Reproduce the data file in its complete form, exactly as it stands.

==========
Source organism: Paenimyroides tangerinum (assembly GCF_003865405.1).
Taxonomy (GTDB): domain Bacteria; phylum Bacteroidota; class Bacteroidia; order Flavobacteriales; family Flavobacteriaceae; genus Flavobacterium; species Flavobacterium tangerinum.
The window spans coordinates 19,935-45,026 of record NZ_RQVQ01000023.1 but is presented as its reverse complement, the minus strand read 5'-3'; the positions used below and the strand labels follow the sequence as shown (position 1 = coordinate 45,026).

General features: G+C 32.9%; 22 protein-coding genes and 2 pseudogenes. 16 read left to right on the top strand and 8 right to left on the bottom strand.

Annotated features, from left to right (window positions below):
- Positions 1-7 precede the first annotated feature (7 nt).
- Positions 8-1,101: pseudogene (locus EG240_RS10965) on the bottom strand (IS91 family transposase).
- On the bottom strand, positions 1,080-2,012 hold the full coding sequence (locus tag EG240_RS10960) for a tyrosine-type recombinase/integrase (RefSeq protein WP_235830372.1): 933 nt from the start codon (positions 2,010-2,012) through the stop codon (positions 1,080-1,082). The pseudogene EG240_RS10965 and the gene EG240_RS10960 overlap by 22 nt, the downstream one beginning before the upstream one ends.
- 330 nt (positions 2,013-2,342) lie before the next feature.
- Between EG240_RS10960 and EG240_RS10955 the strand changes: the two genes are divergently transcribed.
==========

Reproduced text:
Source organism: Paenimyroides tangerinum (assembly GCF_003865405.1).
Taxonomy (GTDB): domain Bacteria; phylum Bacteroidota; class Bacteroidia; order Flavobacteriales; family Flavobacteriaceae; genus Flavobacterium; species Flavobacterium tangerinum.
The window spans coordinates 19,935-45,026 of record NZ_RQVQ01000023.1 but is presented as its reverse complement, the minus strand read 5'-3'; the positions used below and the strand labels follow the sequence as shown (position 1 = coordinate 45,026).

General features: G+C 32.9%; 22 protein-coding genes and 2 pseudogenes. 16 read left to right on the top strand and 8 right to left on the bottom strand.

Annotated features, from left to right (window positions below):
- Positions 1-7 precede the first annotated feature (7 nt).
- Positions 8-1,101: pseudogene (locus EG240_RS10965) on the bottom strand (IS91 family transposase).
- On the bottom strand, positions 1,080-2,012 hold the full coding sequence (locus tag EG240_RS10960) for a tyrosine-type recombinase/integrase (RefSeq protein WP_235830372.1): 933 nt from the start codon (positions 2,010-2,012) through the stop codon (positions 1,080-1,082). The pseudogene EG240_RS10965 and the gene EG240_RS10960 overlap by 22 nt, the downstream one beginning before the upstream one ends.
- 330 nt (positions 2,013-2,342) lie before the next feature.
- Between EG240_RS10960 and EG240_RS10955 the strand changes: the two genes are divergently transcribed.